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In this issue: Bald Eagles are booming; is migration getting more dangerous?; a seabird somersault; a quiz bird; and more!
 

Cornell Lab eNews

April 2021

Lower 48 Has 4 Times as Many Bald Eagles as a Decade Ago 

In March, the U.S. Fish and Wildlife Service announced the latest population estimate for Bald Eagles, and the news was heartening. Some 316,000 eagles now cruise the skies in the Lower 48—more than four times the previous estimate, from 2009. See how the most accurate eagle count in history was partly powered by 180,000 eBirders plus sophisticated eBird Science models.

Dig Deeper: Explore the latest Bald Eagle distribution models, including colorful animated maps that show where eagles go throughout the year.

Violet-green Swallow by Jhoneil Centeno/Macaulay Library
Violet-green Swallow by Jhoneil Centeno/Macaulay Library; clouds by Kolganova Daria/Shutterstock.

Is Migration Getting More Dangerous?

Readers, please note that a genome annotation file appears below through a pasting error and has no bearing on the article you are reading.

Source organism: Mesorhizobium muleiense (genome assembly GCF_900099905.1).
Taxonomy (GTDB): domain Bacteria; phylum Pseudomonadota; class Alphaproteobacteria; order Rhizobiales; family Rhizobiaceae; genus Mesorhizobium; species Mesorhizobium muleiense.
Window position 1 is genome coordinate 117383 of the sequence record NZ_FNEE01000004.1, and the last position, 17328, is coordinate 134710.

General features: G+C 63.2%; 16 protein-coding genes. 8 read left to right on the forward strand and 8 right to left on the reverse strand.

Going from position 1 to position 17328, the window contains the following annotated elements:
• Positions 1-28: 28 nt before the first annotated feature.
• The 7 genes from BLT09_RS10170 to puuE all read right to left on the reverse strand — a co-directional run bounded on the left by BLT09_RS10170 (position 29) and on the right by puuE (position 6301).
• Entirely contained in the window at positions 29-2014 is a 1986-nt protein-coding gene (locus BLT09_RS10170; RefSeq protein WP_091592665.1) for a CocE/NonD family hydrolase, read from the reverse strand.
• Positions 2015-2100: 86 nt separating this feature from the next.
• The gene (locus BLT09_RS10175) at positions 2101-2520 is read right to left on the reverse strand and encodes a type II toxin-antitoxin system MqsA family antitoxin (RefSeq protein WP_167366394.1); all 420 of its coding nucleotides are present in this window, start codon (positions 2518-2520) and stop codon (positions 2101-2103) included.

Long-distance migration is perilous—but billions of birds have been making these long journeys year in and year out for millennia. Today, degraded stopover sites, sprawling cityscapes, and wild weather present new challenges to birds—and scientists are finding new ways to aid them on their journeys.

Lights Out Make a Difference: City lights attract and disorient birds as they migrate at night—but there's a solution as simple as flipping a switch. Lights Out campaigns across North America—and especially in Texas—are helping make migration safer. Learn more in this video.

A Northern Royal Albatross lands in New Zealand on Bird Cams.
Watch that first step! Northern Royal Albatross via Bird Cams.

You'll Flip for This Albatross Clip

It's not everyday you see a bird do a somersault. For the usually graceful albatross, landing without a headwind is a challenge—its narrow wings are superb for gliding, but not for generating lift at slow speeds. Luckily, albatrosses are sturdy birds accustomed to periodic mishaps on landing. True to form, this accidental acrobat walked away unscathed.

More Bird Cams: Check out the latest highlights from all of our live nest and feeder cams.

Eastern Bluebird by Kimberlie Sasan/NestWatch.
Eastern Bluebird by Kimberlie Sasan/NestWatch.

Are You Ready For Nesting Season?